This account of the Metaphysical Deduction differs from those put forth by some commentators, notable among whom is Henry Allison, who argue that the logical forms and the categories differ only with respect to the latter's being none other than the former's having been supplied "transcendental content," which they argue to be some kind of semantic content for the logical forms. In Kant's Transcendental Idealism, Allison argues that the difference between the logical forms and their corresponding categories is that the latter are provided "transcendental content" while the former do not, but in other respects they are one and the same. According to Allison, "transcendental content" is the same as the synthetic unity of the manifold, which involves a relation to objective reality. The logical forms, on this account, do not involve such objective content, but are merely forms that the understanding takes in judging. The forms are the categories when considered apart from their transcendental content.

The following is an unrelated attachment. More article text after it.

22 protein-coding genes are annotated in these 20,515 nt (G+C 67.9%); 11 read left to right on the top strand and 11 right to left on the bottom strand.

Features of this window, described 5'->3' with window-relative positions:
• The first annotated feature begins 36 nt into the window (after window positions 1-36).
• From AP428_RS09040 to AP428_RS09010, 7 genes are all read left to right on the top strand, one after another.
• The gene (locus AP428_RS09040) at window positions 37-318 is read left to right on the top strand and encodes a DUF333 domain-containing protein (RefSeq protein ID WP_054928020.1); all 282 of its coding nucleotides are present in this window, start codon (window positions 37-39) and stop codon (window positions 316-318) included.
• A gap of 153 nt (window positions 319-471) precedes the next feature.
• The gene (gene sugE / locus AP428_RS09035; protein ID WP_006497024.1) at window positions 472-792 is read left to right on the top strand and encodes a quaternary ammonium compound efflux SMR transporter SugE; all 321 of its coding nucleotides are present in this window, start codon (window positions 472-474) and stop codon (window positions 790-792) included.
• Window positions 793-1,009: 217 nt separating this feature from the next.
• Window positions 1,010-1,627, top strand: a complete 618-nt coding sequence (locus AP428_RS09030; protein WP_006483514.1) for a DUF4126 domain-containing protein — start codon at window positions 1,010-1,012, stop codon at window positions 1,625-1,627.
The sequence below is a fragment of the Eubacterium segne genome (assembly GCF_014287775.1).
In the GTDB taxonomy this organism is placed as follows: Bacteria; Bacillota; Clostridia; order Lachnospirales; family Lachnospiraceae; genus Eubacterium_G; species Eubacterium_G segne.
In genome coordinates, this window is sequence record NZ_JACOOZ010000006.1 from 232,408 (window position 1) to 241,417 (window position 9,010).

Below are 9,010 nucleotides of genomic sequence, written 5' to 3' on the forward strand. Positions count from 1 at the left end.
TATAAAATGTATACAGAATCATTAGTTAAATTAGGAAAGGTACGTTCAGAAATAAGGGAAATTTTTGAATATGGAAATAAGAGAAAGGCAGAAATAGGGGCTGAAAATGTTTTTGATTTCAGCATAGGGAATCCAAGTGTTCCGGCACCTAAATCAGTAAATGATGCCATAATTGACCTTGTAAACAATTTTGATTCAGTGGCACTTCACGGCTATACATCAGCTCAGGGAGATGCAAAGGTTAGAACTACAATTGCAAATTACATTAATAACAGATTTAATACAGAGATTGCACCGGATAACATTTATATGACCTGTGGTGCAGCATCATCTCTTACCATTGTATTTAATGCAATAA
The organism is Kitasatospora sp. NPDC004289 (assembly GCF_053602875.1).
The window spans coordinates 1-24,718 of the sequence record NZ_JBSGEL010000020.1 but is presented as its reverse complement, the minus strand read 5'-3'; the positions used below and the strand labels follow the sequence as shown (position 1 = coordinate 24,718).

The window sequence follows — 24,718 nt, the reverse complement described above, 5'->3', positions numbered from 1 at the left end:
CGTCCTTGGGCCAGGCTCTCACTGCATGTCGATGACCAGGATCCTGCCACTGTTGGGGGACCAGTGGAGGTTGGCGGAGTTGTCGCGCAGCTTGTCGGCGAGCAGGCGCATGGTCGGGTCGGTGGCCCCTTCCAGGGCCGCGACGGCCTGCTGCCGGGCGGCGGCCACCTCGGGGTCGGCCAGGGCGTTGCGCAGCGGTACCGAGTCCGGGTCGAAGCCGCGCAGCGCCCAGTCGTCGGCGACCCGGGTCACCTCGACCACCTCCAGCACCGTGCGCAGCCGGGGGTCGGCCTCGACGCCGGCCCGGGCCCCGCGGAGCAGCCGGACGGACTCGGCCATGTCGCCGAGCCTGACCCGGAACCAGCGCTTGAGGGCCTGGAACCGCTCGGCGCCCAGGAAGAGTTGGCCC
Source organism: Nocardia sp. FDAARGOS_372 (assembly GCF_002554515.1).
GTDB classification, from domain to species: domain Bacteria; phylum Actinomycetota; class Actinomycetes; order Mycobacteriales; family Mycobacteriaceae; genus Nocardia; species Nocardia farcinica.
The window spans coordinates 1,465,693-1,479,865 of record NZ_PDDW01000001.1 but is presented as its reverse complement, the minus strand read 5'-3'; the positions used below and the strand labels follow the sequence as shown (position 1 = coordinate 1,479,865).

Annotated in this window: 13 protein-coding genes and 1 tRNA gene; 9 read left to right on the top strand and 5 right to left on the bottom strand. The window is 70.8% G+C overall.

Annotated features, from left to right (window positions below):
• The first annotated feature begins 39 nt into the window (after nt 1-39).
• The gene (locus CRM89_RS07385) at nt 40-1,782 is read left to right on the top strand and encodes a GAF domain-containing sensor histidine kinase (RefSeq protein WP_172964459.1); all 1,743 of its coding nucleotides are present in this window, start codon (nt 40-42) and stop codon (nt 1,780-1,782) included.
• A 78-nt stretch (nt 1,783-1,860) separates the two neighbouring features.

However, I am suspicious whether Allison's account fully captures the whole issue. What I think is missed in his account is that the transcendental content is clearly related to the distinction between transcendental and formal logic, and consequently the matter of providing the necessary ground for the possibility of discourse has to be taken into consideration. The categories are indeed related to objective reality; in fact this will be the conclusion of the Transcendental Deduction, but Allison does not appear to pay attention to the fact that it is the role of transcendental logic that provides such a priori ground, which is constituted by the categories as the pure necessary concepts of the understanding. The point is: The categories are the a priori ground which makes the act of the understanding in uniting representations in judgments, whether related to objective reality or totally in imagination, possible in the first place.